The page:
Lord Turner has called Treasury claims he or anyone else speaking for the CBI lobbied for Gordon Brown's 1997 pension tax changes "completely untrue".
Treasury minister Ed Balls had claimed Chancellor Gordon Brown was lobbied by the business group in 1996, when Lord Turner was the director-general.
Lord Turner's denial to the BBC came as current CBI boss Richard Lambert said the Treasury was indulging in "spin".
It follows Tory claims Mr Brown ignored warnings over the tax change's impact.
They say papers released under Freedom of Information laws show that Mr Brown was warned by Treasury officials that abolishing dividend tax relief in July 1997 could wipe £75bn from pension fund values.
But his then adviser, the current Treasury minister Ed Balls, said: "The suggestion that the decisions were made not on the basis of the best civil service advice... is not true."
He added, on BBC Radio 4's Today on Saturday: "In 1996 the CBI said to us:'You haven't gone far enough, you have to act in a decisive way in the long-term interests of British companies and British investors'."
But Lord Turner told the BBC: "Over the years there has been a claim by Ed Balls and Gordon that one member at the CBI Presidents' Committee said he thought it was a good idea... I have no record of this."
It was "definitely not me", he said, adding: "At no stage was this official policy of the CBI, at no stage did anyone with authority to speak for the CBI say that was our policy.
"At the 1997 election we expressed doubt - before the Budget."
Lord Turner also said the CBI had been given an assurance by the Treasury two years ago that it would not repeat the claim the business group had wanted the tax relief to be scrapped.
Mr Lambert, the current CBI director-general told Monday's Financial Times the group had made clear it always opposed the change, saying: "This is a convenient bit of spin by the Treasury."
But responding to the CBI, Mr Balls issued a statement later on Monday insisting it was true that "senior CBI members pressed us on this issue in 1996".
He added: "The decisions we took in Budget 1997 were based not on any external representations, but on considered advice, and on the judgement we made on what was necessary to promote long-term business investment in the UK."
The scrapping of the tax relief on share dividends raised £5bn a year for the Treasury and has been partially blamed for firms closing final salary pension schemes.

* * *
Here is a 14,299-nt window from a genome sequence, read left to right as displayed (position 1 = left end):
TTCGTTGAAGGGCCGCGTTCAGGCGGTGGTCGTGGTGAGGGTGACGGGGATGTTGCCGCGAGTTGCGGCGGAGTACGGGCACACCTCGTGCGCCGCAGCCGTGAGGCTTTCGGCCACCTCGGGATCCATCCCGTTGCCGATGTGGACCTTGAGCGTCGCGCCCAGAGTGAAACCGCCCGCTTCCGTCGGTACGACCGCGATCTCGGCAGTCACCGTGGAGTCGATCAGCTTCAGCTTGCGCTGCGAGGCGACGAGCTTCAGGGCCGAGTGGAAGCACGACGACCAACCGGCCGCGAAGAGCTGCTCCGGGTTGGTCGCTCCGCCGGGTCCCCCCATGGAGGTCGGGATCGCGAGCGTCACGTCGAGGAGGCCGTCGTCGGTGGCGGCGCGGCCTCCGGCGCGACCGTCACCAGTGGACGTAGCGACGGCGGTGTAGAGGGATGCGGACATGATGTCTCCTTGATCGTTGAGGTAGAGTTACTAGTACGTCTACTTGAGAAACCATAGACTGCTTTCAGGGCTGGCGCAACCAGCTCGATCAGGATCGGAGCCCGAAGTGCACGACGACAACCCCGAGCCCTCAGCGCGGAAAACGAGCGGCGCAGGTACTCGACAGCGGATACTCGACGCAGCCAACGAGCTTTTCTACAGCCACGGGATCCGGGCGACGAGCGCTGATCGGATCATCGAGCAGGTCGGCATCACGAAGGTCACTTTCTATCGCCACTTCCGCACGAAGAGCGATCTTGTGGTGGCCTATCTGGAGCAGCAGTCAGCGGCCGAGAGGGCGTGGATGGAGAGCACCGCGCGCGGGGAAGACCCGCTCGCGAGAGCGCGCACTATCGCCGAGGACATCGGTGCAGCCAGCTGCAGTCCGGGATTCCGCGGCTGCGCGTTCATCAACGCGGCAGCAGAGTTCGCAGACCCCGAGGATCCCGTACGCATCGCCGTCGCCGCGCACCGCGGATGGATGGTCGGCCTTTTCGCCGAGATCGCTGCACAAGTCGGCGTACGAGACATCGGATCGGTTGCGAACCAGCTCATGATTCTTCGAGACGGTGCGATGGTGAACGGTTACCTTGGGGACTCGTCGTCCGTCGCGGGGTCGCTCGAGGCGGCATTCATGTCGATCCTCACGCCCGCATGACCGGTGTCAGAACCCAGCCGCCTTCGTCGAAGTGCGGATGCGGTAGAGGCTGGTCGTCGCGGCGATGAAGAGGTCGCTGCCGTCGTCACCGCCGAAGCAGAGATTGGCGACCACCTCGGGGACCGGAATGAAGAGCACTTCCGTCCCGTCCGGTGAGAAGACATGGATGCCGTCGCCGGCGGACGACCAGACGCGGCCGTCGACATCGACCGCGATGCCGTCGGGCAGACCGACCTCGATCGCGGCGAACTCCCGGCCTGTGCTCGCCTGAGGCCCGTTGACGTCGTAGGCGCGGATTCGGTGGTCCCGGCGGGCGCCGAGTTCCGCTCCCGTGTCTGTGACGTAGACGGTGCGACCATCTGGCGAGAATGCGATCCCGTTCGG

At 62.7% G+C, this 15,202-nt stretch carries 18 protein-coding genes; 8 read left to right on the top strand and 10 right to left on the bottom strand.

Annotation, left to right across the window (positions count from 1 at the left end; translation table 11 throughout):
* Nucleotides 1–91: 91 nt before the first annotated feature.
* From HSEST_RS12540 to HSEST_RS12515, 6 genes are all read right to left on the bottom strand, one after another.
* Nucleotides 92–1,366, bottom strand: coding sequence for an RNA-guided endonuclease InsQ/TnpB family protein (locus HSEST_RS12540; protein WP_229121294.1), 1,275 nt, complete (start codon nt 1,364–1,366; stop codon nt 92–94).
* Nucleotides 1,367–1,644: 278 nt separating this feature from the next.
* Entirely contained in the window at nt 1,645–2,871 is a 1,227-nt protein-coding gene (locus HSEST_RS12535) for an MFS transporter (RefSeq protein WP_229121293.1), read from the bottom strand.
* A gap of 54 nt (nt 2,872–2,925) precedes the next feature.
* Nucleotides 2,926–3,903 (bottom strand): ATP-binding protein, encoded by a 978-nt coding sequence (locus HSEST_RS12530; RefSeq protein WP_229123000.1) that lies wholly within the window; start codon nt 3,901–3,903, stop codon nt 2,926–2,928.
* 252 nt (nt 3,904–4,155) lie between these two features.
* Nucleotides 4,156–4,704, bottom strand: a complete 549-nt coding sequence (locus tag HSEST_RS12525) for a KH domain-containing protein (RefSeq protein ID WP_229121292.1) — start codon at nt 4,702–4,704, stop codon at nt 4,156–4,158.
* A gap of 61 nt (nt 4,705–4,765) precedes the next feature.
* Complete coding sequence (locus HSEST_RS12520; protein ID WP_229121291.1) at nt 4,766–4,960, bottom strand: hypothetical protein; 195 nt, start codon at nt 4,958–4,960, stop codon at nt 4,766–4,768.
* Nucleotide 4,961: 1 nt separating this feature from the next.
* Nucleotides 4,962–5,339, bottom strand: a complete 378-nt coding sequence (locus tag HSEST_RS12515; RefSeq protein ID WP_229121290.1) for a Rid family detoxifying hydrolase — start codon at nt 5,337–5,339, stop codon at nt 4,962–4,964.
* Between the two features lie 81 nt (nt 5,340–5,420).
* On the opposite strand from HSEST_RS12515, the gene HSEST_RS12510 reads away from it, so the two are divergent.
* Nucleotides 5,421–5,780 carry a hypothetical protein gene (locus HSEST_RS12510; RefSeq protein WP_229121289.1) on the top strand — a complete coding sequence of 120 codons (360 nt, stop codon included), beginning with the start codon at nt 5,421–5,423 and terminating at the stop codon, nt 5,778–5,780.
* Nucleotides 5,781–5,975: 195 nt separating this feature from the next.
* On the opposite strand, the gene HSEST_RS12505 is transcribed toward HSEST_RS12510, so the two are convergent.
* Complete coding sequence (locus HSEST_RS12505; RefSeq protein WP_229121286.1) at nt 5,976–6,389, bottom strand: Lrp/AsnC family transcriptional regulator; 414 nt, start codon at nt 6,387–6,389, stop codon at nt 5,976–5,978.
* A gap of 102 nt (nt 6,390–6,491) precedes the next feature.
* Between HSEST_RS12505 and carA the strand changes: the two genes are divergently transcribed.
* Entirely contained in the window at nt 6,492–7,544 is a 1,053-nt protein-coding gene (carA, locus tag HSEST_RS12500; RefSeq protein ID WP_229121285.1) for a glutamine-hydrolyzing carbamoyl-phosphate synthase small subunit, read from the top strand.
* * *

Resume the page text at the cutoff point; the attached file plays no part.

But a Treasury spokesman blamed pension schemes' recent funding problems on the dotcom crash, pension holidays in the 1980s and 1990s and a rise in life expectancy.
Prime Minister Tony Blair defended the chancellor, saying it had been a tough decision, but one Mr Blair still backed.
And Mr Balls pointed out that then Conservative Chancellor Norman Lamont had cut the dividend tax credit from 25% to 20% in 1993.
Mr Lamont's successor, and Mr Brown's predecessor, as chancellor, Ken Clarke, told the BBC on Monday he had rejected scrapping the dividend because he thought the "downside far outweighed the upside because of the damage it would do to pension funds".
"Norman had done a bit, but it was wise not to do any more... it is obvious when we look back that it was a very bad decision, [Mr Brown's] judgement was wrong," he added.
The Conservatives have said they will demand a Commons debate on the issue when MPs return after their Easter holiday.
Shadow chancellor George Osborne said: "It's time Gordon Brown faced the music for the damage he's done to British pensions."
But Work and Pensions Secretary John Hutton told ITV's Sunday Edition: "If they think it's such a bad policy, maybe we'll hear a pledge from them to reverse these tax changes - and so far there's been a deafening silence."
Liberal Democrat economics spokesman Vince Cable said: "Gordon Brown's desire to increase taxes through the back door rather than being honest has resulted in a great deal of damage to private and occupational pension funds.
"We said at the time that taxes should be raised openly and honestly."
The timing of the row over the 1997 decision is politically significant because Mr Brown is the overwhelming favourite to succeed Tony Blair when the prime minister stands down over the next few months.